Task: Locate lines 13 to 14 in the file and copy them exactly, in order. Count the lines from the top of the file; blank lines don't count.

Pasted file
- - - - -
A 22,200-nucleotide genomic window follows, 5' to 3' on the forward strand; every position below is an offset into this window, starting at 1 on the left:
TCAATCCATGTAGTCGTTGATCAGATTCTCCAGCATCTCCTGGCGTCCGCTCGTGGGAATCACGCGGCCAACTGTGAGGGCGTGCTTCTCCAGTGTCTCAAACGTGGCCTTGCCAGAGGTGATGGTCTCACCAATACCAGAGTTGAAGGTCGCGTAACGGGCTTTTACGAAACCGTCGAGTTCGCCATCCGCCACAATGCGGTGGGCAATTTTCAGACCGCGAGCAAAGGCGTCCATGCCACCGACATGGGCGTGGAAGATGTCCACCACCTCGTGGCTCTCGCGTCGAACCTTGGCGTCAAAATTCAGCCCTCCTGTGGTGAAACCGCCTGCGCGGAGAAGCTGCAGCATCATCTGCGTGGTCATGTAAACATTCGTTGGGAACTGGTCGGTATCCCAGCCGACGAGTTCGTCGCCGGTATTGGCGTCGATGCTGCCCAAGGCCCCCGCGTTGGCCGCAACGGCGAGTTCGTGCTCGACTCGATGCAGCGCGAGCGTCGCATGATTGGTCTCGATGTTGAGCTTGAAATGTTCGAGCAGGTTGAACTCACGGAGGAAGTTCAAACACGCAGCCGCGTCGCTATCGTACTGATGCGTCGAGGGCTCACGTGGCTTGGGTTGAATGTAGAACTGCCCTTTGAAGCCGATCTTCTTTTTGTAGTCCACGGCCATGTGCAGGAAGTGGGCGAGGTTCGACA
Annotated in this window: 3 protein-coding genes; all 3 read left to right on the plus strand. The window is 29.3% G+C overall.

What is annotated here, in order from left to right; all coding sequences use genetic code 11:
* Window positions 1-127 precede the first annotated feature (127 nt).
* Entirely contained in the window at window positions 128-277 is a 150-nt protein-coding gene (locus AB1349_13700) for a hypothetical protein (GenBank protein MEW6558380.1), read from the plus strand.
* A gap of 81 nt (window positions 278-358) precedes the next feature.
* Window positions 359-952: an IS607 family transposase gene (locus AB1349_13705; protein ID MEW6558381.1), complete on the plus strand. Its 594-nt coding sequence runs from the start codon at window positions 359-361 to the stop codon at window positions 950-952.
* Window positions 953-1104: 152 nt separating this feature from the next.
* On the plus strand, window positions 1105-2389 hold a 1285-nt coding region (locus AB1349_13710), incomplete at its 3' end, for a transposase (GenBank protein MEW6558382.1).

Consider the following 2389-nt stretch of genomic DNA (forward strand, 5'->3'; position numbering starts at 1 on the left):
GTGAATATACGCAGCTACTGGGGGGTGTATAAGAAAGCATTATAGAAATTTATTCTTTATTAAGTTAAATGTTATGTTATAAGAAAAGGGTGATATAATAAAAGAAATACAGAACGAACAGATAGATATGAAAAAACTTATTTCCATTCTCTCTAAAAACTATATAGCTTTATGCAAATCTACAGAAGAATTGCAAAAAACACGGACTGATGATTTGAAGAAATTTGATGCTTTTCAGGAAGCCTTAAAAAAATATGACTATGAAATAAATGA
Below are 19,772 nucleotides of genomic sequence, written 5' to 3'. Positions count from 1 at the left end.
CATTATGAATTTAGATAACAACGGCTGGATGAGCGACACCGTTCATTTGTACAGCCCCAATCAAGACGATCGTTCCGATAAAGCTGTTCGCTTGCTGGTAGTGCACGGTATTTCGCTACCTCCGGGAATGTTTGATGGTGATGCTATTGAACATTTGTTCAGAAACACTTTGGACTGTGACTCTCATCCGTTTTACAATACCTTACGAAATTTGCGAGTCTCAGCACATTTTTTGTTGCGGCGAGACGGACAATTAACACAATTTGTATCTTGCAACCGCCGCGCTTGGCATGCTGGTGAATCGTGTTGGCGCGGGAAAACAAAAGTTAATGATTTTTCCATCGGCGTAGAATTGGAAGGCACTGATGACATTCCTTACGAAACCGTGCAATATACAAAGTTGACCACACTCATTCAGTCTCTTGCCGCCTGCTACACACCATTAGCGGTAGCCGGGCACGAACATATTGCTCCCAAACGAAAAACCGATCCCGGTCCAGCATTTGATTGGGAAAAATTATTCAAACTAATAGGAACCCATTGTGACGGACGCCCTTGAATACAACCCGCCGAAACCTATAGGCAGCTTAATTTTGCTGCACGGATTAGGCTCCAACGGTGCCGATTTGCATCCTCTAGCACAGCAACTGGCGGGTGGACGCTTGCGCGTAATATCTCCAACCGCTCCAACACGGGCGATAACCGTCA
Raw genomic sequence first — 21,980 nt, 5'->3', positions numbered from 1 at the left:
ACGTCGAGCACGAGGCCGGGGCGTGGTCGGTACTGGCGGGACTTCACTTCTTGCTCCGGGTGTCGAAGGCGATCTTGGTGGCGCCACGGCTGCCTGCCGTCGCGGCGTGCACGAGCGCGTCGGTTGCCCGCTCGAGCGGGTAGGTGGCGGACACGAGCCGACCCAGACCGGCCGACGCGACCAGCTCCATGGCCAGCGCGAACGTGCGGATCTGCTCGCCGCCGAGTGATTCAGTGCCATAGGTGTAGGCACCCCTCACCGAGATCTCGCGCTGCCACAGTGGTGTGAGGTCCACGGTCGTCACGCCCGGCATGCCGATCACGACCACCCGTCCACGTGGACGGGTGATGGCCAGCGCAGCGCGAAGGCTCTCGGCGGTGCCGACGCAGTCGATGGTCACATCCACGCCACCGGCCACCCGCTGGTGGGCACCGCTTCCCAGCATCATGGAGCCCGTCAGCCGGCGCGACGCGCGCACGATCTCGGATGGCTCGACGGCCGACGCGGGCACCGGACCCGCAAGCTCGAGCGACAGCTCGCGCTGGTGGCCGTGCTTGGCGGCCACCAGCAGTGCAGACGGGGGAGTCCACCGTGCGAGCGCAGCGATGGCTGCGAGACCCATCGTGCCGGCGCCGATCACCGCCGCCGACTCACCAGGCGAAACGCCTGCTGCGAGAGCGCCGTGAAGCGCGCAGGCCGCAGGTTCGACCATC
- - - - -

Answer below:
Below are 19,772 nucleotides of genomic sequence, written 5' to 3'. Positions count from 1 at the left end.
CATTATGAATTTAGATAACAACGGCTGGATGAGCGACACCGTTCATTTGTACAGCCCCAATCAAGACGATCGTTCCGATAAAGCTGTTCGCTTGCTGGTAGTGCACGGTATTTCGCTACCTCCGGGAATGTTTGATGGTGATGCTATTGAACATTTGTTCAGAAACACTTTGGACTGTGACTCTCATCCGTTTTACAATACCTTACGAAATTTGCGAGTCTCAGCACATTTTTTGTTGCGGCGAGACGGACAATTAACACAATTTGTATCTTGCAACCGCCGCGCTTGGCATGCTGGTGAATCGTGTTGGCGCGGGAAAACAAAAGTTAATGATTTTTCCATCGGCGTAGAATTGGAAGGCACTGATGACATTCCTTACGAAACCGTGCAATATACAAAGTTGACCACACTCATTCAGTCTCTTGCCGCCTGCTACACACCATTAGCGGTAGCCGGGCACGAACATATTGCTCCCAAACGAAAAACCGATCCCGGTCCAGCATTTGATTGGGAAAAATTATTCAAACTAATAGGAACCCATTGTGACGGACGCCCTTGAATACAACCCGCCGAAACCTATAGGCAGCTTAATTTTGCTGCACGGATTAGGCTCCAACGGTGCCGATTTGCATCCTCTAGCACAGCAACTGGCGGGTGGACGCTTGCGCGTAATATCTCCAACCGCTCCAACACGGGCGATAACCGTCA